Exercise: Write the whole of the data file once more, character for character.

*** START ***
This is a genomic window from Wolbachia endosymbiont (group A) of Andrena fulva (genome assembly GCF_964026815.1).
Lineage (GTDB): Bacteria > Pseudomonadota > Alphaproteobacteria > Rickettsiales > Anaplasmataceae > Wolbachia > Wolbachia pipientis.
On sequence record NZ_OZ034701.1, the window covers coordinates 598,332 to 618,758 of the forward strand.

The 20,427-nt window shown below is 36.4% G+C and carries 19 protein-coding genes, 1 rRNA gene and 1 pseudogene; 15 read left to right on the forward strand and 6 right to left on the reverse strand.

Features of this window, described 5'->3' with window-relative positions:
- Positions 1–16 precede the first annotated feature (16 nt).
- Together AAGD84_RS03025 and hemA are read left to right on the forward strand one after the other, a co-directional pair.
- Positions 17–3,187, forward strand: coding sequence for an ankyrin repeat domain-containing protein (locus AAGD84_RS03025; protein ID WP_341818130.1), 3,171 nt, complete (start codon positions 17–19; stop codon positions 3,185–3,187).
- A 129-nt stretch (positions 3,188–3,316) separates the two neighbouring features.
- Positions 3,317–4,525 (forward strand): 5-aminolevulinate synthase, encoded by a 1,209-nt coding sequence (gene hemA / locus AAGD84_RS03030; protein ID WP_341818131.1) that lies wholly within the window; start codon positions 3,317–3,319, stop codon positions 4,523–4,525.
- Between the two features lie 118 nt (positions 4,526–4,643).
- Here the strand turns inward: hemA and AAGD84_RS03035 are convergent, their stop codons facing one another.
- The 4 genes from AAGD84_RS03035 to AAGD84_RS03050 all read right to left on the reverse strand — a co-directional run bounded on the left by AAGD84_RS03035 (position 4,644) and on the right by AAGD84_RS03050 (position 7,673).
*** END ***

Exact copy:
This is a genomic window from Wolbachia endosymbiont (group A) of Andrena fulva (genome assembly GCF_964026815.1).
Lineage (GTDB): Bacteria > Pseudomonadota > Alphaproteobacteria > Rickettsiales > Anaplasmataceae > Wolbachia > Wolbachia pipientis.
On sequence record NZ_OZ034701.1, the window covers coordinates 598,332 to 618,758 of the forward strand.

The 20,427-nt window shown below is 36.4% G+C and carries 19 protein-coding genes, 1 rRNA gene and 1 pseudogene; 15 read left to right on the forward strand and 6 right to left on the reverse strand.

Features of this window, described 5'->3' with window-relative positions:
- Positions 1–16 precede the first annotated feature (16 nt).
- Together AAGD84_RS03025 and hemA are read left to right on the forward strand one after the other, a co-directional pair.
- Positions 17–3,187, forward strand: coding sequence for an ankyrin repeat domain-containing protein (locus AAGD84_RS03025; protein ID WP_341818130.1), 3,171 nt, complete (start codon positions 17–19; stop codon positions 3,185–3,187).
- A 129-nt stretch (positions 3,188–3,316) separates the two neighbouring features.
- Positions 3,317–4,525 (forward strand): 5-aminolevulinate synthase, encoded by a 1,209-nt coding sequence (gene hemA / locus AAGD84_RS03030; protein ID WP_341818131.1) that lies wholly within the window; start codon positions 3,317–3,319, stop codon positions 4,523–4,525.
- Between the two features lie 118 nt (positions 4,526–4,643).
- Here the strand turns inward: hemA and AAGD84_RS03035 are convergent, their stop codons facing one another.
- The 4 genes from AAGD84_RS03035 to AAGD84_RS03050 all read right to left on the reverse strand — a co-directional run bounded on the left by AAGD84_RS03035 (position 4,644) and on the right by AAGD84_RS03050 (position 7,673).